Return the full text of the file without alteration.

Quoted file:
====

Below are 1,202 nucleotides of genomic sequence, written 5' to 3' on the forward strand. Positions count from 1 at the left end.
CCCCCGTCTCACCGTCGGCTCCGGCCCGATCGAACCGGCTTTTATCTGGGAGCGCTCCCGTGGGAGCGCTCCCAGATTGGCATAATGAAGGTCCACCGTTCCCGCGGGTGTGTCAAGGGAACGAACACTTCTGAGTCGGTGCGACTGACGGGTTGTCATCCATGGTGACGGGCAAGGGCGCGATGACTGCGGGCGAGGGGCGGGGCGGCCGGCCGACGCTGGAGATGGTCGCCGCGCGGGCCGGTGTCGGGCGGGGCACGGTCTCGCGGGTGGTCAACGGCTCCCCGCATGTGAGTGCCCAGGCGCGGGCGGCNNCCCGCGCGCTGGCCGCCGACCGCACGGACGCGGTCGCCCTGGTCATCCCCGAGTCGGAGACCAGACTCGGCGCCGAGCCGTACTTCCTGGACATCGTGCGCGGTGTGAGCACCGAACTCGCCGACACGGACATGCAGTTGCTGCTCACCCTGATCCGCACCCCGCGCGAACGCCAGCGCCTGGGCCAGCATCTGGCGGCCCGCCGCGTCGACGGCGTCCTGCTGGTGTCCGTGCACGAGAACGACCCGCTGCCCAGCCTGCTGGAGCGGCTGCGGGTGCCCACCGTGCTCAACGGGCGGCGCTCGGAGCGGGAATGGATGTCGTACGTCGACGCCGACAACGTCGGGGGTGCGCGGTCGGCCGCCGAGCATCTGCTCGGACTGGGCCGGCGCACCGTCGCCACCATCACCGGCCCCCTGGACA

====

Below are 1,202 nucleotides of genomic sequence, written 5' to 3' on the forward strand. Positions count from 1 at the left end.
CCCCCGTCTCACCGTCGGCTCCGGCCCGATCGAACCGGCTTTTATCTGGGAGCGCTCCCGTGGGAGCGCTCCCAGATTGGCATAATGAAGGTCCACCGTTCCCGCGGGTGTGTCAAGGGAACGAACACTTCTGAGTCGGTGCGACTGACGGGTTGTCATCCATGGTGACGGGCAAGGGCGCGATGACTGCGGGCGAGGGGCGGGGCGGCCGGCCGACGCTGGAGATGGTCGCCGCGCGGGCCGGTGTCGGGCGGGGCACGGTCTCGCGGGTGGTCAACGGCTCCCCGCATGTGAGTGCCCAGGCGCGGGCGGCNNCCCGCGCGCTGGCCGCCGACCGCACGGACGCGGTCGCCCTGGTCATCCCCGAGTCGGAGACCAGACTCGGCGCCGAGCCGTACTTCCTGGACATCGTGCGCGGTGTGAGCACCGAACTCGCCGACACGGACATGCAGTTGCTGCTCACCCTGATCCGCACCCCGCGCGAACGCCAGCGCCTGGGCCAGCATCTGGCGGCCCGCCGCGTCGACGGCGTCCTGCTGGTGTCCGTGCACGAGAACGACCCGCTGCCCAGCCTGCTGGAGCGGCTGCGGGTGCCCACCGTGCTCAACGGGCGGCGCTCGGAGCGGGAATGGATGTCGTACGTCGACGCCGACAACGTCGGGGGTGCGCGGTCGGCCGCCGAGCATCTGCTCGGACTGGGCCGGCGCACCGTCGCCACCATCACCGGCCCCCTGGACA